Labeling changes reflect sunscreen effectiveness

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The Food and Drug Administration is adopting new testing and labeling requirements for sunscreens to shed more light on their effectiveness in protecting against skin cancer and early skin aging and to dispel myths that give a false sense of security to those who spend long hours in the sun.
The new rules, which become effective next summer, address in particular the confusion about what kinds of ultraviolet radiation a sunscreen protects against. Earlier rules dealt almost exclusively with protection against sunburn, which is primarily caused by ultraviolet B, or UVB, radiation and did not address ultraviolet A, or UVA, radiation. UVB and UVA can cause sunburn, skin cancer, skin aging and eye injuries, the FDA says, but UVA penetrates deeper, to where new skin cells grow.

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A sunscreen’s SPF value reflects its effectiveness in protecting against UVB sunburn only, the FDA says. Its new rules require manufacturers to test their sunscreens’ effectiveness in protecting against both UVA and UVB. Sunscreens labeled “broad spectrum SPF 15” or higher protect against both types of radiation and reduce the risk of skin cancer and early skin aging when they’re used with other sun protection measures, the FDA says. They also help to prevent sunburn.
Other requirements:
• Sunscreens that are not broad spectrum or that are broad spectrum with SPF values from 2 to 14 will carry a warning on the label reading, “Skin Cancer/Skin Aging Alert: Spending time in the sun increases your risk of skin cancer and early skin aging. This product has been shown only to help prevent sunburn, not skin cancer or early skin aging.”
• Claims of water resistance on the label must be tested and tell how much time a user can expect to get protection while swimming or sweating. Two times will be permitted: 40 minutes or 80 minutes.
• Manufacturers cannot assert that sunscreens are “waterproof” or “sweatproof” or identify their products as “sunblocks.” Also, manufacturers cannot assert protection immediately upon application (most sunscreens take 30 to 60 minutes to chemically bond to the skin) or protection for more than two hours without reapplication unless they submit data and get approval from the FDA.
• Sunscreens that have SPF values higher than 50 will be labeled “SPF 50+.” The FDA says the data do not show that products with SPF values higher than 50 provide better protection than those classified SPF 50.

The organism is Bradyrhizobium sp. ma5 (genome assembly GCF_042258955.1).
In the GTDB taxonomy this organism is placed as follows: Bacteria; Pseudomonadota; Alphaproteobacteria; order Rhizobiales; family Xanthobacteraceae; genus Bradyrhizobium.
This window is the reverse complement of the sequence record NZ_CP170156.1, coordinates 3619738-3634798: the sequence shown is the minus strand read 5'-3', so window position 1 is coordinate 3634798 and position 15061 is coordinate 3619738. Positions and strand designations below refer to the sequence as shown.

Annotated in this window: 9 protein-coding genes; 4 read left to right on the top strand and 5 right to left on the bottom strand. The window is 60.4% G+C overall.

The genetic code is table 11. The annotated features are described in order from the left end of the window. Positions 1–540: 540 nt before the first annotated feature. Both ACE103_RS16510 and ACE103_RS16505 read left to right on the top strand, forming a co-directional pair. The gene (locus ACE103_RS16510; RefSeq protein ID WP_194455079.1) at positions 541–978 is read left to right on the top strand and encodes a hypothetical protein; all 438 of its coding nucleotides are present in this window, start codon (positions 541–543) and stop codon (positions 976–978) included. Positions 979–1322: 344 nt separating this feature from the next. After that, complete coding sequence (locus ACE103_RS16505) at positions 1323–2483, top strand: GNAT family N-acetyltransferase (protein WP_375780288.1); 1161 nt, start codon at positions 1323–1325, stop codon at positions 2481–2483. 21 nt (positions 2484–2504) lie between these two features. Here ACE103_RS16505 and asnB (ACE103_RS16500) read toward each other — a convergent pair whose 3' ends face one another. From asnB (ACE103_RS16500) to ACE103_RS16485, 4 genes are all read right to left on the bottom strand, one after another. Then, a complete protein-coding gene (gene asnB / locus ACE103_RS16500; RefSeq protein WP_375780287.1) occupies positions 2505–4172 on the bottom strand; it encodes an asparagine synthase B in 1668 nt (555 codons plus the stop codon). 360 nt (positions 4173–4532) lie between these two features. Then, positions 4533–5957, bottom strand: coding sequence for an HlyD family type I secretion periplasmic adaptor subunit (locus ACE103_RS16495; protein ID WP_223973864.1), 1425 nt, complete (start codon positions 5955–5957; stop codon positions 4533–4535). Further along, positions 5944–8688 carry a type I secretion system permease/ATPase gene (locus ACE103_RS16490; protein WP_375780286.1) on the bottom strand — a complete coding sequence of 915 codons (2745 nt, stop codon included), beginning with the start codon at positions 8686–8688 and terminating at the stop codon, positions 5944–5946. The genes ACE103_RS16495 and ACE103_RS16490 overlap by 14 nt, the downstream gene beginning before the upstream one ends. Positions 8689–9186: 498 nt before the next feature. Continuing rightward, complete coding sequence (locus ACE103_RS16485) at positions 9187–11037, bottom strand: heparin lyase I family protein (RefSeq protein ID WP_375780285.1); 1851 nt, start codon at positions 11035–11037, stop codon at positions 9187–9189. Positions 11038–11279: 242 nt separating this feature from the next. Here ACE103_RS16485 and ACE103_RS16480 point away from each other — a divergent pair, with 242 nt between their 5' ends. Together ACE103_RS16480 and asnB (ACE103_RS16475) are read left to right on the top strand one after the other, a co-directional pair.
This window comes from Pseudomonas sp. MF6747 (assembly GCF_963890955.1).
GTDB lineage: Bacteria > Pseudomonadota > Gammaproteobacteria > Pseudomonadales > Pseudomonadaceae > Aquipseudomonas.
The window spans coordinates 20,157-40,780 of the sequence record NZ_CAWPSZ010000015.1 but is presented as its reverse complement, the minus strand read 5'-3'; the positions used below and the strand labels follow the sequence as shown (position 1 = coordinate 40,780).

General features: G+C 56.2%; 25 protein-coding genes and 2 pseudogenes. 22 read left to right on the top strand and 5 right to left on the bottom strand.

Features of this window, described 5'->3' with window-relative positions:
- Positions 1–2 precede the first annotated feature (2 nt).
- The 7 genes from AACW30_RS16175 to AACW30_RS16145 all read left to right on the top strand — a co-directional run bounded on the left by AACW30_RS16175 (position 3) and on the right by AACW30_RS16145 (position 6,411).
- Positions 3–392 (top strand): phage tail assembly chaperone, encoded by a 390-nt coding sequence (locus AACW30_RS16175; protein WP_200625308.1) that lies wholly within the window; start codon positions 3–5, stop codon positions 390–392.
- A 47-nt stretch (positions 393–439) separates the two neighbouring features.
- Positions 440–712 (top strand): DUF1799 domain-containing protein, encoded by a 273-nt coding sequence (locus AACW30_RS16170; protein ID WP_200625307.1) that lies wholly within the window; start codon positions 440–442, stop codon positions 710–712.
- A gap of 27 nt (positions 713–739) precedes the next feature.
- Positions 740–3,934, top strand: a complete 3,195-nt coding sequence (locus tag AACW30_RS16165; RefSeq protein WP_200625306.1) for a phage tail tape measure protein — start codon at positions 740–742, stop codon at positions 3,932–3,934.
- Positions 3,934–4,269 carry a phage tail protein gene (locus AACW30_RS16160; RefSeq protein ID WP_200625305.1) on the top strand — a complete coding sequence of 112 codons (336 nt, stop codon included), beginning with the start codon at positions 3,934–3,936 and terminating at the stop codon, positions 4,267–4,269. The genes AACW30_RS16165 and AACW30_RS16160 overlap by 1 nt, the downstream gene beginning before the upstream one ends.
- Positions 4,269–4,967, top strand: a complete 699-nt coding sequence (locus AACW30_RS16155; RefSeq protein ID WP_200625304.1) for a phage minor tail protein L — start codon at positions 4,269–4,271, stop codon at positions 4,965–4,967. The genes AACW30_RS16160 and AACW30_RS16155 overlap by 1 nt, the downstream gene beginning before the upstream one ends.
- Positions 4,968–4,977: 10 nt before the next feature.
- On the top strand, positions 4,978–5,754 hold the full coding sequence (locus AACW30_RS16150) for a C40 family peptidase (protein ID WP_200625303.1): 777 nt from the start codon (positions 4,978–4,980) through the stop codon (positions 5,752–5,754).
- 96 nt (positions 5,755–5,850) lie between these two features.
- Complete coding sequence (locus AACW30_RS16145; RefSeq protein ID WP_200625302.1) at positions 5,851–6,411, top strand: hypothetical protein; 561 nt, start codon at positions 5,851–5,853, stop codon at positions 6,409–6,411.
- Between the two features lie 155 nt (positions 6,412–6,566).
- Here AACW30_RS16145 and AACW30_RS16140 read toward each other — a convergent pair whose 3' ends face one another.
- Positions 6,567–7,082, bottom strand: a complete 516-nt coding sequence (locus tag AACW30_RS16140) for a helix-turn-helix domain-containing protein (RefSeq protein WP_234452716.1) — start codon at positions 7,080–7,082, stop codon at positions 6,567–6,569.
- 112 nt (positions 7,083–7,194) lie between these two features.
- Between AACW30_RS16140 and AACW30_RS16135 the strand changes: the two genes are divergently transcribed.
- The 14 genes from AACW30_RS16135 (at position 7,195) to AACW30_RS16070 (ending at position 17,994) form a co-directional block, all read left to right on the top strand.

Exposure to the sun is a serious matter for boaters, says Dr. Michael Jacobs, co-author of “A Comprehensive Guide to Marine Medicine” (Adventure Medical Kits, July 2005, second edition coming out this fall).”I think it’s one of the major health risks for boaters through the season and throughout the year,” Jacobs says.
A sailor, safety-at-sea lecturer and resident of Vineyard Haven, Mass., Jacobs says the No. 1 medical problem on Newport Bermuda Races is sunburn on cloudy days, when sailors don’t “goo up” because the sun isn’t out. Clouds don’t stop sunburn-causing ultraviolet radiation from reaching the boat.
The sun’s rays are the strongest between 10 a.m. and 2 p.m., which is when boaters usually are on the water. A choppy sea reflects almost all of the UV radiation that hits it and redirects it toward the boater, causing sunburns under the chin and nose and behind the ears. He says a baseball cap protects the scalp, forehead and upper nose, but the ears, the lower nose, the sides of the face and the neck remain exposed.
“I live in Vineyard Haven and literally half of my sailing colleagues have had lesions removed from their ears and nose,” he says.
He says a broad-brimmed hat with a long neck flap is essential wear on the boat. And boaters should “goo up.” He recommends SPF 30, a shot glass full to cover the whole body if you’re wearing a swimsuit. Reapply after going in the water. Water breaks the chemical bond between the sunscreen and the body. Sweat also breaks the bond. In any case, apply at least every two hours.
He recommends an opaque sunblock containing zinc or titanium dioxide for the nose and lips. Wear UV-protective sunglasses to prevent cataracts and other eye injuries. The FDA says broad spectrum SPF 15 or higher sunscreen, used “with other sun protection measures,” can reduce the risk of skin cancer and early skin aging.
Those other measures are covering up — wearing long-sleeve shirts and long pants or long shorts. “Sun-protected skin is ageless,” Jacobs says.
He recommends lightweight, tightly woven, dark-colored UV protective clothing with a UPF, or ultraviolet protection factor, rating. He says UPF 50 or higher is excellent, 39 to 49 is very good.
Despite widespread sunscreen use, incidents of skin cancer of all kinds — deadly melanoma, in particular — are “reaching epidemic proportions,” Jacobs says. One theory for this is that sunscreen users believe the product gives them complete protection, so they stay in the sun longer, increase their exposure to ultraviolet radiation and “expose themselves to melanoma and other skin cancers,” he says.
He stresses that covering up is the best protection against cancer and premature skin aging. “Eighty percent of skin aging is from sun exposure,” he says, and then quips, “The other 20 percent is from raising children.”

This article originally appeared in the September 2011 issue.